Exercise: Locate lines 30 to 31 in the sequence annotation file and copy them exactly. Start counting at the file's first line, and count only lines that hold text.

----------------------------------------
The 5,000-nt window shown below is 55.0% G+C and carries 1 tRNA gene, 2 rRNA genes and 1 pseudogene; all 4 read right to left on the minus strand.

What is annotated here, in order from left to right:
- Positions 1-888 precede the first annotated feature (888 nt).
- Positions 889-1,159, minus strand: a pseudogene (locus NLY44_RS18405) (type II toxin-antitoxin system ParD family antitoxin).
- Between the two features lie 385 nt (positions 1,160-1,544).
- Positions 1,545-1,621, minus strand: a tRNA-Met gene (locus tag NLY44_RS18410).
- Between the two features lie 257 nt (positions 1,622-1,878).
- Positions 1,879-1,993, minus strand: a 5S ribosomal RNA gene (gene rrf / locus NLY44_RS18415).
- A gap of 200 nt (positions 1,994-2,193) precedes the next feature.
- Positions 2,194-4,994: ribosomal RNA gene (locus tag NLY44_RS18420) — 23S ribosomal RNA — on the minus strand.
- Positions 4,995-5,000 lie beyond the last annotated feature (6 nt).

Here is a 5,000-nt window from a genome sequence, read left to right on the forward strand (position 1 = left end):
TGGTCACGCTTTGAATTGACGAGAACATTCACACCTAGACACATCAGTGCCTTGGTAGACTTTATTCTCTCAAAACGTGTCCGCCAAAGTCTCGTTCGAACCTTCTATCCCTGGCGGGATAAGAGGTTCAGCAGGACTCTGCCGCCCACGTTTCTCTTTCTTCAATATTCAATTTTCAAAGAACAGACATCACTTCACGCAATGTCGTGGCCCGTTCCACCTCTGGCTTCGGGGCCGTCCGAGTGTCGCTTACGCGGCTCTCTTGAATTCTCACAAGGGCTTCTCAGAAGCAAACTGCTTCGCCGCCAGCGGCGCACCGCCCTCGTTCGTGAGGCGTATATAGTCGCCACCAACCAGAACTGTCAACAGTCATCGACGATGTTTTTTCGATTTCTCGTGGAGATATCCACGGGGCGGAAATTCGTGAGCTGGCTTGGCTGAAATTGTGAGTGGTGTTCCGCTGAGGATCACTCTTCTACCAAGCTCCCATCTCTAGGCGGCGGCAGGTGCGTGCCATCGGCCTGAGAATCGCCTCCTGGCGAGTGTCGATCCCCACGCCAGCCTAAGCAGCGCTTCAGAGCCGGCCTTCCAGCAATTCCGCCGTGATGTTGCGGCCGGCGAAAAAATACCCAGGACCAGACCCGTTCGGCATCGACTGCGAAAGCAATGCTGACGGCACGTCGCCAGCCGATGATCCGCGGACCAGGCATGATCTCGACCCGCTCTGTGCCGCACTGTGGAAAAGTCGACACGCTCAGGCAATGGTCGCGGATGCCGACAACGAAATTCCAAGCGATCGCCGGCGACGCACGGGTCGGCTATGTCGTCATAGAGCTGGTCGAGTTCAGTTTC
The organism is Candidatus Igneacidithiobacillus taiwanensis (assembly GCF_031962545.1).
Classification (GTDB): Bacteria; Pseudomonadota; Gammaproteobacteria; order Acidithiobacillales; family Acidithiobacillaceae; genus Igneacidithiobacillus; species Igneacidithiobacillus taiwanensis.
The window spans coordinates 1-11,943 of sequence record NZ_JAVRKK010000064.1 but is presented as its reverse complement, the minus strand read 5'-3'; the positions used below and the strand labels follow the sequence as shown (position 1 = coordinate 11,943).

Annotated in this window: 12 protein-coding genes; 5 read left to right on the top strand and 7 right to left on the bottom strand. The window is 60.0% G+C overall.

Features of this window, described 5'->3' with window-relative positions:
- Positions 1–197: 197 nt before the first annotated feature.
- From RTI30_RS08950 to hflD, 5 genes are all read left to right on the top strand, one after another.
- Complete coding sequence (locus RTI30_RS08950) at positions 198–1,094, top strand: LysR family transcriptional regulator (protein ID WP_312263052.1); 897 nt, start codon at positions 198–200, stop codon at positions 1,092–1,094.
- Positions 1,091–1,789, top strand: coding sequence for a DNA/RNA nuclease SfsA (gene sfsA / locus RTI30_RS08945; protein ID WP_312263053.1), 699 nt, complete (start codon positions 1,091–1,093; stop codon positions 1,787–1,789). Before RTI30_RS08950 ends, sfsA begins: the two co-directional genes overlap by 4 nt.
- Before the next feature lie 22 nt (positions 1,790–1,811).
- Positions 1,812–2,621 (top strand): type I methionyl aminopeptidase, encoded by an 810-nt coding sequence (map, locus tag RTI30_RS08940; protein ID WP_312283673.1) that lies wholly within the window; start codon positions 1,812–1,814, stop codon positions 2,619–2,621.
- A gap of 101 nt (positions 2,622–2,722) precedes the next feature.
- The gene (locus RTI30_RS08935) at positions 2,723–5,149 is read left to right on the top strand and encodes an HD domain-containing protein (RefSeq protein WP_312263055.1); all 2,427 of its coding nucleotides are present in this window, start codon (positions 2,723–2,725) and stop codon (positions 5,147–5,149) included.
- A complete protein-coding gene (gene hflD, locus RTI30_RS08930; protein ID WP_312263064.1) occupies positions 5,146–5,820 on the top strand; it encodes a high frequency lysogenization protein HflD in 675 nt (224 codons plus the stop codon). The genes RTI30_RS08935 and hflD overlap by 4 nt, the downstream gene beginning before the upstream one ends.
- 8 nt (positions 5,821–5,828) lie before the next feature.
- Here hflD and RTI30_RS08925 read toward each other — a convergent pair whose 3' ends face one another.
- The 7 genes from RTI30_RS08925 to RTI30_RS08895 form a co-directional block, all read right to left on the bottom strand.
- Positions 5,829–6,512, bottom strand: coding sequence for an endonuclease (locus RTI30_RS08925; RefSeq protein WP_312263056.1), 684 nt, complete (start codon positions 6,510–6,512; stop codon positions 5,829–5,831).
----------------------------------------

- The 7 genes from RTI30_RS08925 to RTI30_RS08895 form a co-directional block, all read right to left on the bottom strand.
- Positions 5,829–6,512, bottom strand: coding sequence for an endonuclease (locus RTI30_RS08925; RefSeq protein WP_312263056.1), 684 nt, complete (start codon positions 6,510–6,512; stop codon positions 5,829–5,831).